The result of that question is history. There is no need to expand upon what everybody, most of all she herself, knows: a quarter of a century of agitation on her behalf has left her emotionally and intellectually worse off. Especially intellectually. All the demands for unneeded preference in admissions and hiring, all the absurd litigation, all the efforts at speech control and thought control, and most important, all the programs to manage and “improve” the behavior of the men in her life, whether husband, boss, roommate, or date, have left her more disaffected and more mentally self-indulgent than before.
Moreover, just as feminists gained a following by promising that women were non-responsible for their lives and everything in them, so movement spokesmen have extended the principle to cover the content of their own ideological development. Angry with men? say the feminists when it is pointed out to them that relations between the sexes, always delicate, are now almost paralyzed with mutual distrust, we were never angry with men. Hostile to motherhood? Never. Denigrate homemaking? We never for a moment even dreamed of doing that. We have only been saying, give women the option. And so on. It is as if the Marxists, faced with the grinding poverty of Cuba and Nicaragua, were to say. Capitalism? We've never been opposed to capitalism.
The other day I had—or let's say was caught in—a conversation on the subject of career and motherhood. It may have been the thousandth on this particular topic. My interlocutor was a highly regarded and successful intellectual journalist, regular contributor to a most important magazine devoted to refining the minds and tastes of the suburban middle class. She is not in any sense a feminist activist, this woman, only a “right-thinking person.” She was suggesting that a working mother with a part-time job should actually be making more money than a full-time worker because her need was the greater.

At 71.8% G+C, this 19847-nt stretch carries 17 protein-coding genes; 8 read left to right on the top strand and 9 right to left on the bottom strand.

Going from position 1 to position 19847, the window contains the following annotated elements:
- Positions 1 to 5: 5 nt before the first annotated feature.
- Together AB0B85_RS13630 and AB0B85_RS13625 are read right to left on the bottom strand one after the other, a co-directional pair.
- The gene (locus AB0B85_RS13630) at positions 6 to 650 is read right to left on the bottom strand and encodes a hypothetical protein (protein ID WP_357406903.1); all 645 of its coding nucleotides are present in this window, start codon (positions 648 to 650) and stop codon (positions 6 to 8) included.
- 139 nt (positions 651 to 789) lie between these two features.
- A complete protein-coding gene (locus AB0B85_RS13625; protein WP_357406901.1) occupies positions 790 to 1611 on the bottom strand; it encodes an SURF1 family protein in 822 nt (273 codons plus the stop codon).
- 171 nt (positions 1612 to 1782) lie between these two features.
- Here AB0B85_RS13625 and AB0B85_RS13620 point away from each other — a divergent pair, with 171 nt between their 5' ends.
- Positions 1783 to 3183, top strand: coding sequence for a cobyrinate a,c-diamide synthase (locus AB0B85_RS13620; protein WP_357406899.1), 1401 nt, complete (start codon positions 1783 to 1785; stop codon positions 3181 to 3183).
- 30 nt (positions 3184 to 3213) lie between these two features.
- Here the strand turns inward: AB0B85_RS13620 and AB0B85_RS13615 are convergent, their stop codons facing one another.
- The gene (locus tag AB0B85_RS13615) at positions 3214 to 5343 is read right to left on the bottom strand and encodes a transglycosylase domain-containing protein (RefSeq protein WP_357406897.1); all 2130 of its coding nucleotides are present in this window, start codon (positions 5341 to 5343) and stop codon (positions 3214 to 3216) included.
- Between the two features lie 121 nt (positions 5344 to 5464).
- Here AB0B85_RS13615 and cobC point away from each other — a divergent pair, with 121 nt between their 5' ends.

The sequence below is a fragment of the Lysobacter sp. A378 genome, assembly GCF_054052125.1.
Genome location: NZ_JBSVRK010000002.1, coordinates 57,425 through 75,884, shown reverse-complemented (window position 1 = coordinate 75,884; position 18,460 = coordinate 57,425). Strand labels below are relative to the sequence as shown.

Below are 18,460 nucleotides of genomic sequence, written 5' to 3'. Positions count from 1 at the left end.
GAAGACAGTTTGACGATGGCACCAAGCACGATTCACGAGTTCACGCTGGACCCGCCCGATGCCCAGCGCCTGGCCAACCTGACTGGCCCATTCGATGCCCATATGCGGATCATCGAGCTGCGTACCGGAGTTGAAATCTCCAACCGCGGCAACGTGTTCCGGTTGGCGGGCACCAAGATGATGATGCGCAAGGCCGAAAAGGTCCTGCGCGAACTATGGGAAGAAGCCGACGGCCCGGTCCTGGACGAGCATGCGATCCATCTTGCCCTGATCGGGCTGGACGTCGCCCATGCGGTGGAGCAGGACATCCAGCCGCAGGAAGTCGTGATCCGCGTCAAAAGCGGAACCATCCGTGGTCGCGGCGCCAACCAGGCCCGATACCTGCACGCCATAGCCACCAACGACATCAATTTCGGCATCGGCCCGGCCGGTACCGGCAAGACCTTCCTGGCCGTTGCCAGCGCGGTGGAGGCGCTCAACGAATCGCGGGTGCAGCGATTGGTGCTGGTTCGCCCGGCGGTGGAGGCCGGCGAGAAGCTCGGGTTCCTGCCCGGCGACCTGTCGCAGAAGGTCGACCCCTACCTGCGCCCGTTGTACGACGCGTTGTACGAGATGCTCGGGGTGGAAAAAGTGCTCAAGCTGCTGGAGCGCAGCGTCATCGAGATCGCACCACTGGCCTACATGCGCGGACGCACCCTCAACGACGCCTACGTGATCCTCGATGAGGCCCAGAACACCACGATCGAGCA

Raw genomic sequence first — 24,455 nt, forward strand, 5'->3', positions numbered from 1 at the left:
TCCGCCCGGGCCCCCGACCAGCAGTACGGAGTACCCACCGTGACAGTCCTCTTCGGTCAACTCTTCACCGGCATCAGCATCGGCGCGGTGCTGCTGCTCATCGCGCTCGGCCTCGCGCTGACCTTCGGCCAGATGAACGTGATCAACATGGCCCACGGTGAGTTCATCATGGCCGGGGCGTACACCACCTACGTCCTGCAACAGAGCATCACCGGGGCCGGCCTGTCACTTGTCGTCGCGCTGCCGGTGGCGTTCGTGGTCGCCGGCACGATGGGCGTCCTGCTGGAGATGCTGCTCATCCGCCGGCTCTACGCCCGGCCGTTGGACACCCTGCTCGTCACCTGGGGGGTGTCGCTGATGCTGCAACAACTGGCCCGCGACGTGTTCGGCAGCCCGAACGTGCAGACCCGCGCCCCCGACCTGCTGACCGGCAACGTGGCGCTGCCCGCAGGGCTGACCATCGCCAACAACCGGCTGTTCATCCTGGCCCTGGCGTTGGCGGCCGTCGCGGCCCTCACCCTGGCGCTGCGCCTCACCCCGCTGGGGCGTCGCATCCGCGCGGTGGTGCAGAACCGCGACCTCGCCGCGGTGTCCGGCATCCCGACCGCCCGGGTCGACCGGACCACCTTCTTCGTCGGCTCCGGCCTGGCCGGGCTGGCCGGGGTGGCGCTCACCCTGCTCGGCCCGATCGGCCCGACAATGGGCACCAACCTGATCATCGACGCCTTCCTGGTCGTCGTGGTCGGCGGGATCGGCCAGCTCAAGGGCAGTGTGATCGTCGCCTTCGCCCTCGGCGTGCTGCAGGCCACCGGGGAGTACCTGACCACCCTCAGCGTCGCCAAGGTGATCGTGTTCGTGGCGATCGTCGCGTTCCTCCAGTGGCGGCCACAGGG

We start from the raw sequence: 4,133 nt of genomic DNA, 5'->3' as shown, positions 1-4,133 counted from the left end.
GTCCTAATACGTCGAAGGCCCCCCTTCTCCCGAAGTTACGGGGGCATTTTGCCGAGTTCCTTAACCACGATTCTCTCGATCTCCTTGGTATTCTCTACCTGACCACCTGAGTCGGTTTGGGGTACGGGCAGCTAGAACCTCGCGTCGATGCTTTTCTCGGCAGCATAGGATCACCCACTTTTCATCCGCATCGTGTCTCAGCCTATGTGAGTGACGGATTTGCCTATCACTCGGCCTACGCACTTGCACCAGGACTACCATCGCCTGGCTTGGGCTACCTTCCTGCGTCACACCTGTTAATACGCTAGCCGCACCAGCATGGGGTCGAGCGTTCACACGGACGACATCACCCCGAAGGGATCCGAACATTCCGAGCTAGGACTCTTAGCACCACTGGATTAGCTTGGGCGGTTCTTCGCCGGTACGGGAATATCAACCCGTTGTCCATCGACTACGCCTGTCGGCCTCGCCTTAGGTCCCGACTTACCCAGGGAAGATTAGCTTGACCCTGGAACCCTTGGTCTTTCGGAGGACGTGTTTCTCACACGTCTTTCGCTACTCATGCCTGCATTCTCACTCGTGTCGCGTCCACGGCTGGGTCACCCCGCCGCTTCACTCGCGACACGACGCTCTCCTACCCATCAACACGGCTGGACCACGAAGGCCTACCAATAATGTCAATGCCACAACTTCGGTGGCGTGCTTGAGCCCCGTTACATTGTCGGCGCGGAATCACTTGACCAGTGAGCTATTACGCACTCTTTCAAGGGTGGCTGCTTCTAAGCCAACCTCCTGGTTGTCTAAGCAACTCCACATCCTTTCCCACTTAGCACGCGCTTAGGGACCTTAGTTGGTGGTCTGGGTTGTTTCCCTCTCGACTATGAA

I suddenly caught a glimpse of myself about to be engaged in this argument, and said to myself: After twenty years of joining arguments on this level, it is simply too demeaning to go on with. This woman demands that the world respect her and yet refuses to be either serious or honest, and has clearly grown accustomed to going extremely easy on herself. Why not? The world has gone easy on her—her editors, her publishers, the courts, the press, and her husband, if she has one. Why should I spend my life being more concerned about what is truly bothering her than she is? True, she and the sisterhood for whom she stands in have had much power to damage the social ethos—and have used it to the hilt. But perhaps any social ethos that rewards perfectly intelligent, well-off, healthy, educated people for being what under normal circumstances would be considered downright stupid, deserves to be damaged.
I will gladly admit that dealing with the kind of freedom now enjoyed by these women can be very frightening. This is an old idea, and a true one. But for how long can one sustain one's sympathy for such a difficulty—in a world where people are required to be unbelievably brave just to have maybe only one choice, where figures like Vladimir Bukovsky and Natan Sharansky escape oppression in solitary confinement by keeping their minds and spirits free? In such a world no serious person ought to be asked to consider such issues as whether using the masculine pronoun for the general case might not be psychically injurious to females—or be induced, indeed, to stoop to arguing the opposite.
This brief article will be my last on the subject—at least unless or until one word of gratitude for an unprecedented share of life's blessings, along with a promise to hold themselves to a standard worthy of respect, issues from the community of America's middle-class women.
Midge Decter is Distinguished Fellow at the Institute on Religion and Public Life and a member of the Editorial Board of First Things.